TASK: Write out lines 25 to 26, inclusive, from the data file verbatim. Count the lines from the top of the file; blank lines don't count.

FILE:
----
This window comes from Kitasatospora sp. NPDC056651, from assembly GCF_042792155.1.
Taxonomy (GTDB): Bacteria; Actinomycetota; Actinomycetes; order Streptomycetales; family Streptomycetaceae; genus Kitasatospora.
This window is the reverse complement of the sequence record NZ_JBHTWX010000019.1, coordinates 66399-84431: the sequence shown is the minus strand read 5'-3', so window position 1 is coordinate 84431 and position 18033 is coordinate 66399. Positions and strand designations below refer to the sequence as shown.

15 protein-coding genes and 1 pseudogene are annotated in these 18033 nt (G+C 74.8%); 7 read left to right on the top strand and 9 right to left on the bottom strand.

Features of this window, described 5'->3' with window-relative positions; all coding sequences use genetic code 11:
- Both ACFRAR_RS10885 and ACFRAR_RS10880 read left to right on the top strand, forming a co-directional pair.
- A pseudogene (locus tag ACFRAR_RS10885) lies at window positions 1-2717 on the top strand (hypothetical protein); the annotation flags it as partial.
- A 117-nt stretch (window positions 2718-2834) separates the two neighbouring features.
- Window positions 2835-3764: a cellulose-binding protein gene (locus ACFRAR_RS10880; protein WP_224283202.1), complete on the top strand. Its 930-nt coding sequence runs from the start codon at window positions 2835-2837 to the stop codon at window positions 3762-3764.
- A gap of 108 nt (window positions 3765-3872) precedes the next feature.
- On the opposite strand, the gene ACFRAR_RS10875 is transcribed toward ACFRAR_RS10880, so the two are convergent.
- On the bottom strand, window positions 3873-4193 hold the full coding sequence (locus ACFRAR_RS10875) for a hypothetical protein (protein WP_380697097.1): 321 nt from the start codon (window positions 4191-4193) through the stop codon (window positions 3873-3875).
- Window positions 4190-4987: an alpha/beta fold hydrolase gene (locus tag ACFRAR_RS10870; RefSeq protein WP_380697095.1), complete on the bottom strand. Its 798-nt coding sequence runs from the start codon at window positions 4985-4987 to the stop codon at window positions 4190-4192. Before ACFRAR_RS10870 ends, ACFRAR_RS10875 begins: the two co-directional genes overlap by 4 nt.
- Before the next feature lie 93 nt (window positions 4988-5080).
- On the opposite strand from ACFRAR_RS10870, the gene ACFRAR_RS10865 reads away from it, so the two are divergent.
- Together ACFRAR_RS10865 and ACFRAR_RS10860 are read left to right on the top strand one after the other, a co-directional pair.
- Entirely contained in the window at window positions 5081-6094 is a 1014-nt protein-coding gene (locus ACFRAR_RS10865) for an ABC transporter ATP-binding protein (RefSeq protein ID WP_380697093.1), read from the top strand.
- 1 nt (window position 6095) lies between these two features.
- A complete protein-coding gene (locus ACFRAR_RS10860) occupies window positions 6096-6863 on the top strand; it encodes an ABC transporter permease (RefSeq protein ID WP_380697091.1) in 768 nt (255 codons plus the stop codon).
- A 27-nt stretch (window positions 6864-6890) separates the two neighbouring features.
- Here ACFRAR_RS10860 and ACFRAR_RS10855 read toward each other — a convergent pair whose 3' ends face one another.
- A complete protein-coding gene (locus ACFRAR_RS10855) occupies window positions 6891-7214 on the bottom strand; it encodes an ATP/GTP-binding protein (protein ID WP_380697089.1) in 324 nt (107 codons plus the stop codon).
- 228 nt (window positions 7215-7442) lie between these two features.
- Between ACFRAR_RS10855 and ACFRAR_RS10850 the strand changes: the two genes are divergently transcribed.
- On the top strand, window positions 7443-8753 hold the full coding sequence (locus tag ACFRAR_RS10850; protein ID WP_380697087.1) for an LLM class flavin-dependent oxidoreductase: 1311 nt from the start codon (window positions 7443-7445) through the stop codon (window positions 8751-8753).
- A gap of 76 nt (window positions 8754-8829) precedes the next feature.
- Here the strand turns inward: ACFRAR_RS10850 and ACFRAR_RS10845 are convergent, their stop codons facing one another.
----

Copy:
- On the top strand, window positions 7443-8753 hold the full coding sequence (locus tag ACFRAR_RS10850; protein ID WP_380697087.1) for an LLM class flavin-dependent oxidoreductase: 1311 nt from the start codon (window positions 7443-7445) through the stop codon (window positions 8751-8753).
- A gap of 76 nt (window positions 8754-8829) precedes the next feature.